Rich Tucker
We’ve seen the future, and the future inclines toward Mecca. At least it does if novelist Robert Ferrigno is correct. In his new book “Prayers for the Assassin,” Ferrigno imagines an un-united United States of America, part Christian and part Muslim.

The book opens in the year 2040. It’s sometimes difficult for a reader to piece together the complete back story -- but we do learn that nuclear bombs destroyed Washington D.C. and New York City in 2015. Another blast that same year took out Mecca.

All the attacks were blamed on Zionists, so the U.S. lifted its protection of Israel and the Arab world destroyed it. Meanwhile, for some reason that’s never quite explained, tens of millions of Americans converted to Islam. Most of those who refused to convert moved south to live in a breakaway republic stretching from Texas to Virginia (whew -- I won’t have to sell my house and move) with its capital in Atlanta.

Most of the action takes place in the Islamic U.S., which stretches from California to Maine, with its capital in Seattle. Interestingly, Nevada remains a “free state” between the competing countries. Apparently even in fiction, it’s impossible to imagine Las Vegas as anything other than a desert playground where anything goes.

The story revolves around a retired warrior (early retirement, as he seems to be in his 30s) who learns that his girlfriend has gone missing. He didn’t know it, but she was researching the history of the Islamic republic. Her upcoming book was tentatively titled “The Zionist Betrayal?” and that question mark was critical. If Zionists didn’t actually betray the U.S. in 2015, everything in 2040 might be different.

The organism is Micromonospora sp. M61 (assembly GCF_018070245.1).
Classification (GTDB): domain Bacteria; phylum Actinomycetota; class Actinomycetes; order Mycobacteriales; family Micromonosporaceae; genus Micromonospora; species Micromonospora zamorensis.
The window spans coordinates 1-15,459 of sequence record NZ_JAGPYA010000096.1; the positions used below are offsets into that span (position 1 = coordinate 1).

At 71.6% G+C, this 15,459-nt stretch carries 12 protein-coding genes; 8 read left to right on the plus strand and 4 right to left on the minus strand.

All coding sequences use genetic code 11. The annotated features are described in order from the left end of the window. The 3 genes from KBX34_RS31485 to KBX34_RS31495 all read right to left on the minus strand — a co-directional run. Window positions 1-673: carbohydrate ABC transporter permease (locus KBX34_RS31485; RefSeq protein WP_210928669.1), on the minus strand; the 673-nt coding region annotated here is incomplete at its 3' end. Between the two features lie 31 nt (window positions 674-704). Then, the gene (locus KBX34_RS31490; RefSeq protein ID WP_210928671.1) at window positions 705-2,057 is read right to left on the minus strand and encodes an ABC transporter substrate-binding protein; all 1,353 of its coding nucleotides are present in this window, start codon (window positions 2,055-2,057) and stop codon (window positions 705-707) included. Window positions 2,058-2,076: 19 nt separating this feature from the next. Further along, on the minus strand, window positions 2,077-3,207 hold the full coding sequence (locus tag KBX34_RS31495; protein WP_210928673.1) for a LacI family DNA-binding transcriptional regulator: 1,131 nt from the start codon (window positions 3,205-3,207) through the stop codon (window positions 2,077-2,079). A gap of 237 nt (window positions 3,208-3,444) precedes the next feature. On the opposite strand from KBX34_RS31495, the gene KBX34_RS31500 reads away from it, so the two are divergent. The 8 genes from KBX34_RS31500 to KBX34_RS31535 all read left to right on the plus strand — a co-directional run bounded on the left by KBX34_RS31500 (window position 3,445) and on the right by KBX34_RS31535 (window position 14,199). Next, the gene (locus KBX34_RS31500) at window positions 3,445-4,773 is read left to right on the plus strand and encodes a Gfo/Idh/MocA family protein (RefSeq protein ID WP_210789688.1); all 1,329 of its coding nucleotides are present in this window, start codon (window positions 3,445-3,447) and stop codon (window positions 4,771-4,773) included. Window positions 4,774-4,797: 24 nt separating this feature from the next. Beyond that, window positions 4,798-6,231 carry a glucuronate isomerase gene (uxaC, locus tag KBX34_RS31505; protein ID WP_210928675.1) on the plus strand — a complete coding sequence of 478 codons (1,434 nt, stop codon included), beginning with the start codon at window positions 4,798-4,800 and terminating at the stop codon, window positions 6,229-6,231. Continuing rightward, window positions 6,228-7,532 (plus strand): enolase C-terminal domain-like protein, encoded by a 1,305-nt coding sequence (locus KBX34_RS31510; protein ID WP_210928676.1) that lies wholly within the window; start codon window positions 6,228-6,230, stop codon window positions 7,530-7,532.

Ferrigno’s story moves along swiftly and contains plenty of nice touches. In the Islamic republic, football players compete without helmets -- the better to draw blood. But they do pause during the game for mid-day prayers, as most members of the audience do.

The new country boasts a few charms, at least. “Gas is cheap,” one character says. But it apparently comes with a price -- the pristine beaches of southern California are tar pits, covered with oil from offshore drilling. Not that it would matter, since most beachgoers are afraid to bare themselves, anyway.

Rich Tucker

Rich Tucker is a communications professional and a columnist for